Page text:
At this time, individuals may sign up during special enrollment by attesting to a qualifying event. It is believed that requiring documentation of individuals seeking coverage during special enrollment, versus just attestation, would decrease the number of enrollees and improve the risk mix. With a poor risk mix, potentially from some consumers gaming the system, there could be significant increases in premiums. Such increases in premiums would be largely felt by the middle income and non-subsidized individuals (on- and off-exchange), as they would pay for these increases. Lower income individuals would be protected from these premium increases due to federal subsidies, but the federal budget would grow from an increase in premiums.

Subsequently, Covered California has proposed requiring documentation with verification of a qualifying event to enroll during special enrollment. A letter would be sent to the potential enrollee asking for valid documentation. The enrollee would need to provide proof within ten days to their potential QHP. The QHP would forward the documentation to Covered California. Covered California would then make final determinations to approve coverage (or not) based on the documentation.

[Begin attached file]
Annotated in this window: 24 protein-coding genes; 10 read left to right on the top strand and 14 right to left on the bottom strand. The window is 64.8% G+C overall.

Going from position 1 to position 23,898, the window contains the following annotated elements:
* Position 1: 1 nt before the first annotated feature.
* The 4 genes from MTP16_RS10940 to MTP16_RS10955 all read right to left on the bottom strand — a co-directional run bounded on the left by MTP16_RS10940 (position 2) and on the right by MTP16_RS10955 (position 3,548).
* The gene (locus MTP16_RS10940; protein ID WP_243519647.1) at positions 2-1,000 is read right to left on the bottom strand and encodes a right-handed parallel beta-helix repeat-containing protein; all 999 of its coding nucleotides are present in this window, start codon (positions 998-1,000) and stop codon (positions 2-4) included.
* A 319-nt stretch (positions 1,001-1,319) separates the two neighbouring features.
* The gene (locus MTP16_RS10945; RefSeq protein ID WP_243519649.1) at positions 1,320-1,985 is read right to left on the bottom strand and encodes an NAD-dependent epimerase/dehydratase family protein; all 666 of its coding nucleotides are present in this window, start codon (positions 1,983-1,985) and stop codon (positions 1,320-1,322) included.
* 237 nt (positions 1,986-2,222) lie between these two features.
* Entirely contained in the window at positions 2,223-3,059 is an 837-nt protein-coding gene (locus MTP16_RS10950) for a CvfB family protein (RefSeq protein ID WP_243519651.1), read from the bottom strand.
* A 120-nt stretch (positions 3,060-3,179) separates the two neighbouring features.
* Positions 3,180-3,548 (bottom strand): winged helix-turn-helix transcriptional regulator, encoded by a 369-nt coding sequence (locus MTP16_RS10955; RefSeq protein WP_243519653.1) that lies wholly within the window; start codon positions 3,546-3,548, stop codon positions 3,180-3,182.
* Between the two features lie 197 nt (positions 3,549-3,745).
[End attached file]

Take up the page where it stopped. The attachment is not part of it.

Consumer advocates were unsupportive of the proposed plan, while health plan advocates backed the proposed change in special enrollment requirements. Consumer advocates are concerned documentation requirements will serve as insurmountable barriers that will unfairly block eligible, low-income, and non-English speaking consumers — as historically has been the case in the past with such requirements. The ten-day turnaround time for submitting documentation was especially troubling to consumer advocates as any individual would have a hard time retrieving documentation in such a small time frame. Even Medi-Cal allows 30 days for consumers to submit required documentation. Additionally, the proposed recommendation to send required documentation through the QHP was also a point of concern for consumer advocates as the health plans may not be the best administrative agency to handle this documentation; it would be better if Covered California had a mechanism to collect this information themselves. Health plan advocates support collecting valid documentation citing the integrity of the process and ensuring people are playing by the rules and not gaming the system. Without such mechanisms in place to ensure a fair system, premiums will increase and those playing by the rules will end up on the losing end.